"As 3D printers become more sophisticated, creatives are quick to exploit their potential. Take, for example, Massachusetts-based industrial designer Jiani Zeng and architect and computational designer Honghao Deng.
They recently launched the 3D-printing method Illusory Material — a collection of printed polymer objects using Voxel printing, a facility in some of the new-generation machines designed to produce realistic anatomical models for surgeons to practice on.
Voxel printing allows pigment to be applied not just to the surface of an object but to all layers. Building up base strata of varying colours and opacities, then overprinting a transparent wrapper of varying thickness, Zeng and Deng obtain a lenticular effect, where the see-through upper layers act as lenses, changing the perception of the pattern and colour underneath.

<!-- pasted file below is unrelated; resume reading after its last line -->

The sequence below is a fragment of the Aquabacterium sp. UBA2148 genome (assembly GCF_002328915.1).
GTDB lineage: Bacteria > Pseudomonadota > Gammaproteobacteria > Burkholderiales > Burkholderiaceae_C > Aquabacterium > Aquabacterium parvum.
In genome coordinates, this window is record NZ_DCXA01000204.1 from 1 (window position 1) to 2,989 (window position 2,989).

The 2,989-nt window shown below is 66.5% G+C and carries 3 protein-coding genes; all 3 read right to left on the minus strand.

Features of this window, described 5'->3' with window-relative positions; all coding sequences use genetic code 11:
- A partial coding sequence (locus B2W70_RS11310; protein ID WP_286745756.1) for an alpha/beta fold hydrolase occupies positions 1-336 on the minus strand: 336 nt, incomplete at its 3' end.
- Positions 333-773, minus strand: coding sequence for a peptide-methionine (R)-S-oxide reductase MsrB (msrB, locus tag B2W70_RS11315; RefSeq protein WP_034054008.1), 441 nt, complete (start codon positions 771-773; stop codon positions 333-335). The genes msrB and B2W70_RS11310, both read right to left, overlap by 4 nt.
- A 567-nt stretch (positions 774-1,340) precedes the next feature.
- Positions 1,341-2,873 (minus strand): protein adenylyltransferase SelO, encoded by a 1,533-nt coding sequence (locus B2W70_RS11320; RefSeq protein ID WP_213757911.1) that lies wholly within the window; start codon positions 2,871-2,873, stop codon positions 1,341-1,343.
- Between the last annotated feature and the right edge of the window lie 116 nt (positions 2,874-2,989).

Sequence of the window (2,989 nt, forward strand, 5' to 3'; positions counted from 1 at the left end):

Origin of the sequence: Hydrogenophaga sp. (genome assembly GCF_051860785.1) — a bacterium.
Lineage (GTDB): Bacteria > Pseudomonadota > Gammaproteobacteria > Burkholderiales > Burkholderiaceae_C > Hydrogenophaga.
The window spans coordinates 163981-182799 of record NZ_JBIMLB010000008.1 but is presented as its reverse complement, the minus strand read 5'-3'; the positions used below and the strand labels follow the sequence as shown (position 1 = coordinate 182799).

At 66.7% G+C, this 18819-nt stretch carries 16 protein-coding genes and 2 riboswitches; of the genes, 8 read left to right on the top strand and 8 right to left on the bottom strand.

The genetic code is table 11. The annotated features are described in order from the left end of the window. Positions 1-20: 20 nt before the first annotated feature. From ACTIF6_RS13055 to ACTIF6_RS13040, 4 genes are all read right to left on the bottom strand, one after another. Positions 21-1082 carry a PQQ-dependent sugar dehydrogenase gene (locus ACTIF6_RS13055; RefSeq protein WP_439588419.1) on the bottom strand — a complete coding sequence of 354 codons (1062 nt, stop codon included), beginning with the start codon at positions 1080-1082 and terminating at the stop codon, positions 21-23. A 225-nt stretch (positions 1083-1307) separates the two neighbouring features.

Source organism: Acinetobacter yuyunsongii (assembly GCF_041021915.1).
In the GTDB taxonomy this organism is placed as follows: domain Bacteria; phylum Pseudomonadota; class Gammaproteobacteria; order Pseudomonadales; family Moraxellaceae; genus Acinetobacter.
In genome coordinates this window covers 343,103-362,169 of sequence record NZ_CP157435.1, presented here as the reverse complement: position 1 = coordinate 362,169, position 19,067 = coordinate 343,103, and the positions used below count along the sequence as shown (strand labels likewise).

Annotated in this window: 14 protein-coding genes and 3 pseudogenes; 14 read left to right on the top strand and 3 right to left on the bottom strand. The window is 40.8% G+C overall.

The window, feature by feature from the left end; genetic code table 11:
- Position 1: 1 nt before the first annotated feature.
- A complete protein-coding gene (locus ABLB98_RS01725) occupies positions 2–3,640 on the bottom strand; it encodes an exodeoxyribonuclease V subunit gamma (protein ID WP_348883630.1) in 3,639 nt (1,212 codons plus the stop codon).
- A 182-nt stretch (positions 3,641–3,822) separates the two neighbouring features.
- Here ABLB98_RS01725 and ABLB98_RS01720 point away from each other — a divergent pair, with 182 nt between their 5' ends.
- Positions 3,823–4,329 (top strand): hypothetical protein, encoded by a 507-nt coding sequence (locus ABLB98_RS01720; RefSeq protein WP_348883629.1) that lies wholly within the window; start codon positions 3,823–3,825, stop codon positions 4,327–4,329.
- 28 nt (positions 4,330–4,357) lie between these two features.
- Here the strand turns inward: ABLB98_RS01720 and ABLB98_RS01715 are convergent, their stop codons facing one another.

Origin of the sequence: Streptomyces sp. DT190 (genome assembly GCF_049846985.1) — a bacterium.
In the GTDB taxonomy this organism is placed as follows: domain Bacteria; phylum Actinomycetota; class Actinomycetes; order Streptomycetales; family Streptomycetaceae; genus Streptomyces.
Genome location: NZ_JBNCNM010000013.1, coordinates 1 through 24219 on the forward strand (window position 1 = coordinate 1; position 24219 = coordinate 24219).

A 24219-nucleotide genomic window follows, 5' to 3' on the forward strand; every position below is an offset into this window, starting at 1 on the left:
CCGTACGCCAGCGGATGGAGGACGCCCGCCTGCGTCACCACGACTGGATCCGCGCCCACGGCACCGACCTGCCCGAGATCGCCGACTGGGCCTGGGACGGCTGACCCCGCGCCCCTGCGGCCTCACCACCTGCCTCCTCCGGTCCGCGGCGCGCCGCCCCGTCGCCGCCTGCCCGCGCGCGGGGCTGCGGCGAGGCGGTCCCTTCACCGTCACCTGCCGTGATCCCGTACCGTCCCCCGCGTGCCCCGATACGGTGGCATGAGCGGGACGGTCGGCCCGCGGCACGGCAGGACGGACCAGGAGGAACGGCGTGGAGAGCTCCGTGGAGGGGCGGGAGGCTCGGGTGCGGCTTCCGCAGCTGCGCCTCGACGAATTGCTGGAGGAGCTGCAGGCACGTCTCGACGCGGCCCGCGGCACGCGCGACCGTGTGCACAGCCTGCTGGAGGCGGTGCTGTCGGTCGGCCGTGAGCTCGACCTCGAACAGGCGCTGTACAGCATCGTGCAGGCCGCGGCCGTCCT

At its simplest, the effect is like an old-fashioned ridged “magic” postcard in which a picture seems to move when tilted.
The pair see subtle possibilities for a technology described by Zeng as bringing digital world effects into the physical one. A prototype lamp known as Unream has multiple layers of blue and red, overlaid with vertical transparent ridges, varying in width and depth up and down its 30cm height.
Illuminated from inside, the colours shimmer and change as the viewer moves round the lamp. Such interactive homeware is only the start, says Deng: “You can make millions of variations. This is just an example to inspire designers to do more.
”3D-printed objects may, so far, have been slow to reach our homes. But when they do, they are very likely to add an intriguing dimension to them."